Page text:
Now we'll start cutting out our strips. The widths I chose for them vary from 1 1/2 inches up to 3 inches. (This picture shows measuring a 3 inch strip.) Just like we did when trimming our fabric, we'll choose a line near the end of our ruler to line up with the center fold, and measure the width of our fabric.
This picture is measuring a 2 1/2 inch strip.
We lose 1/2 in of that width to the seam allowances. You could cut all your 2 inch strips from one fabric and all your 3 inch strips from another fabric...but I wanted the overall quilt to look scrappy and random, so I cut out a variety of strip widths from each fabric. So from one fabric, I would cut out one 3 inch strip, one 2 1/2 inch strip, one 1 1/2 inch strip etc. Sometimes I repeated, sometimes I didn't cut one of the widths.
I just kept going until I had cut 3 or 4 strips out of each fabric, and moved onto the next fabric, until I'd cut all the strips I needed.
You'll also want to lay your strips out in an organized way...because believe me, it's easy to get yourself confused about which pile is which. (I have 5 piles here because I'm making a quilt and a table runner.)
If you're using fat quarters or smaller cuts/scraps of fabric that don't extend the entire 44 inch width of fabric, you'll basically cut out more strips and just sew them together end to end until the strip is 42-44 inches long. With most prints, the seams really won't be very noticeable in the finished quilt.
Sewing Your Strips
Now we'll work with one set of strips at a time. Lay them out until you're pleased with the order. I tried to vary the order from set to set. For instance, if the lightest fabric was on the edge in one set, I tried to put it in the middle in another and put it the second one in in the next. Also, note that when we cut out our trees...the top and bottom positions end up being switched on every other tree...so top and bottom are really the same position.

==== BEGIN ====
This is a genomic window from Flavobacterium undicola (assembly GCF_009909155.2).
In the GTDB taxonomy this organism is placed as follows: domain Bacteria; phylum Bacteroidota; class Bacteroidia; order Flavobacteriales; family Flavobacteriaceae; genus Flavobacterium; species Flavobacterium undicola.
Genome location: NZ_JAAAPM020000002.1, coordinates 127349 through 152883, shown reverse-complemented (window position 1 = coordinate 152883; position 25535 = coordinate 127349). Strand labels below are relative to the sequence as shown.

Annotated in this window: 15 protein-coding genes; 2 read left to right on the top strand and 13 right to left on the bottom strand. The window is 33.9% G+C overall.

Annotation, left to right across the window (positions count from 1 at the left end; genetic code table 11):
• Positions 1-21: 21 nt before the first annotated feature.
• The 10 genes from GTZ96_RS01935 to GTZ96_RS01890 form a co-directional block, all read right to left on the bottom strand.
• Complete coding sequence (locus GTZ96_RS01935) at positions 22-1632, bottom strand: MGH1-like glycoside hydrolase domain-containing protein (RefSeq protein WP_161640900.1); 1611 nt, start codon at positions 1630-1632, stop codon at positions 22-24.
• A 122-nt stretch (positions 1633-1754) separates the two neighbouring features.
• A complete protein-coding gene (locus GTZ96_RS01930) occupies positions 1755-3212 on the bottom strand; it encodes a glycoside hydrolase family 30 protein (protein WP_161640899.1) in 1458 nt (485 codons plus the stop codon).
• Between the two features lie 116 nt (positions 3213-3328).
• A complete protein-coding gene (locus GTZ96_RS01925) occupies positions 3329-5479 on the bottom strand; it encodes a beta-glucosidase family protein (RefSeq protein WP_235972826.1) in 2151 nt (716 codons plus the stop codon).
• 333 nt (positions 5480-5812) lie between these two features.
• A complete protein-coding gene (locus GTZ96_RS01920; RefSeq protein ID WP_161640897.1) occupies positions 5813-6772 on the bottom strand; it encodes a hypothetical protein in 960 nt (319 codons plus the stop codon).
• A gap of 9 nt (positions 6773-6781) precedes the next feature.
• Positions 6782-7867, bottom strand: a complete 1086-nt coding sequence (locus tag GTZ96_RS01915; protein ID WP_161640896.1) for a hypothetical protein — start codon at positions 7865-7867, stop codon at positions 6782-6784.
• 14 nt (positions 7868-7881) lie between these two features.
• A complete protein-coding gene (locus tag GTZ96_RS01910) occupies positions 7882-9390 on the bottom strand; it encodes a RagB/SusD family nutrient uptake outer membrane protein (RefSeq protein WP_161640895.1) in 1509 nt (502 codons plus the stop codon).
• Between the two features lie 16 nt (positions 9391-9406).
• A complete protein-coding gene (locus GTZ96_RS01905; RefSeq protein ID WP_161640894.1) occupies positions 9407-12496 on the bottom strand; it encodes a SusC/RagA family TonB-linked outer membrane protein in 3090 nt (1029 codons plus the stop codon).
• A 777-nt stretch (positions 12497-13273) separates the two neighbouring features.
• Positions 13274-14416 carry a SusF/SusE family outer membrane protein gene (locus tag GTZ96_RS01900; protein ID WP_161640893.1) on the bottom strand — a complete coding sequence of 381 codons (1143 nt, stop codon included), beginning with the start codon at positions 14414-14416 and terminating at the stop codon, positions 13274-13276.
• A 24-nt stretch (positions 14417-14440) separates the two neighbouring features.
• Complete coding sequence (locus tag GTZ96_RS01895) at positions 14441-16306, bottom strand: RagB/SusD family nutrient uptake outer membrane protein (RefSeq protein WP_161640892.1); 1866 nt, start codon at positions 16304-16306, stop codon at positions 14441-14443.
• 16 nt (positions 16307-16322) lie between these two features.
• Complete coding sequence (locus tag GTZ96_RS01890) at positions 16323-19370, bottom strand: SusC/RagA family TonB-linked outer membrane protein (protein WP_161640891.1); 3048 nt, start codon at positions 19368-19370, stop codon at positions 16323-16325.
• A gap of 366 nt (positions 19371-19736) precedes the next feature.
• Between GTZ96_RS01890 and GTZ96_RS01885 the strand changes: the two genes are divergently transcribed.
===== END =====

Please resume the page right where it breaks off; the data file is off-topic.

Now we're going to sew our strips together with a scant 1/4 inch seam. It's actually fairly common to accidentally make our seams too wide...so I've actually included a little bit of wiggle room. Once each set is sewn together, you should end up with a large green strip 11 inches wide and we need it to be 10 1/2. If you're concerned that this isn't enough wiggle room for you, you can either cut one strip in each set a little wider, or add an extra strip to each set. For me to sew 1/4 inch seam on my machine, I actually have to line it up with a point slightly to the inside of my presser foot. So if you're using the edge of your presser foot as your guide, you may need to add some width to one of your strips.
Once all the strips in each set are sewn together, you'll want to press them. I just pressed all my seams one direction...and it really doesn't matter which direction...because as we said...the top and bottom end up being the same.
Now we're almost done! Your finished strip should be somewhere between 10 1/2 and 11 inches. We want them to be 10 1/2 inches, so we'll need to trim them up. I started out by measuring the actual width...mine ended up being about 10 3/4. This gives me an idea of how much I'm going to be trimming, because you don't want to accidentally trim off too much.
You'll start by folding your strip in half, lining the edges and seams up as much as you can.
Just like when we were trimming and cutting our single strips, we're going to start by evening out one edge of our strip...or if you already feel like that edge is even, you can skip down to the next part. I squared the ruler with the center fold.
Once you've trimmed one edge, line that up with one of the horizontal lines on the cutting mat. Now you're going to count up the lines to 10 1/2 inches. We're going to line the 1/2 inch mark on our ruler up with the 10 inch line on our cutting mat.
And once you've got your strips trimmed up, you're ready for our next lesson which will be cutting this into triangles as well as cutting out our white triangles. I'm hoping to have that lesson done by Saturday.